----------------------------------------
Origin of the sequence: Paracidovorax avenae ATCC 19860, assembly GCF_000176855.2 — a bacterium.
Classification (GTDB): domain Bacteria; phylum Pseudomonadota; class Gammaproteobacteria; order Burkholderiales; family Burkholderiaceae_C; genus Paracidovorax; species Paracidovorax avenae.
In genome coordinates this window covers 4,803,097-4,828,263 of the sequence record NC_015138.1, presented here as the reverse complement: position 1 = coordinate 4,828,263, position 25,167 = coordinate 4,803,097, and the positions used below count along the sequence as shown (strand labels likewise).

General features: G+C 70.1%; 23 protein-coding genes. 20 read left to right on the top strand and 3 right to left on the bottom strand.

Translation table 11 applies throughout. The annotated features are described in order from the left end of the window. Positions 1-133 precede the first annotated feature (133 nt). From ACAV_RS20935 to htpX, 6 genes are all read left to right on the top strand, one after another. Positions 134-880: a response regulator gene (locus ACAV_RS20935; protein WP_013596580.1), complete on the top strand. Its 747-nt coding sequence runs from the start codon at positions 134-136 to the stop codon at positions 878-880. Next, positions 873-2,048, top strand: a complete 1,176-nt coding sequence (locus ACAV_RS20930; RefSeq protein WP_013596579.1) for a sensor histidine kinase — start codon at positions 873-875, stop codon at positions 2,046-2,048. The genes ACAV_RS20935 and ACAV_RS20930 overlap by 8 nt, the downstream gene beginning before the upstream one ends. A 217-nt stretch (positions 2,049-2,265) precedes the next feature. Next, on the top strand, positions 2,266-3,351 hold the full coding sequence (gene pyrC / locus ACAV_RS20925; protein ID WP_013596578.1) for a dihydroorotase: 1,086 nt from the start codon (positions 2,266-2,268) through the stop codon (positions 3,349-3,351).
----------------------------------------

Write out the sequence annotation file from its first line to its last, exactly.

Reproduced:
Origin of the sequence: Paracidovorax avenae ATCC 19860, assembly GCF_000176855.2 — a bacterium.
Classification (GTDB): domain Bacteria; phylum Pseudomonadota; class Gammaproteobacteria; order Burkholderiales; family Burkholderiaceae_C; genus Paracidovorax; species Paracidovorax avenae.
In genome coordinates this window covers 4,803,097-4,828,263 of the sequence record NC_015138.1, presented here as the reverse complement: position 1 = coordinate 4,828,263, position 25,167 = coordinate 4,803,097, and the positions used below count along the sequence as shown (strand labels likewise).

General features: G+C 70.1%; 23 protein-coding genes. 20 read left to right on the top strand and 3 right to left on the bottom strand.

Translation table 11 applies throughout. The annotated features are described in order from the left end of the window. Positions 1-133 precede the first annotated feature (133 nt). From ACAV_RS20935 to htpX, 6 genes are all read left to right on the top strand, one after another. Positions 134-880: a response regulator gene (locus ACAV_RS20935; protein WP_013596580.1), complete on the top strand. Its 747-nt coding sequence runs from the start codon at positions 134-136 to the stop codon at positions 878-880. Next, positions 873-2,048, top strand: a complete 1,176-nt coding sequence (locus ACAV_RS20930; RefSeq protein WP_013596579.1) for a sensor histidine kinase — start codon at positions 873-875, stop codon at positions 2,046-2,048. The genes ACAV_RS20935 and ACAV_RS20930 overlap by 8 nt, the downstream gene beginning before the upstream one ends. A 217-nt stretch (positions 2,049-2,265) precedes the next feature. Next, on the top strand, positions 2,266-3,351 hold the full coding sequence (gene pyrC / locus ACAV_RS20925; protein ID WP_013596578.1) for a dihydroorotase: 1,086 nt from the start codon (positions 2,266-2,268) through the stop codon (positions 3,349-3,351).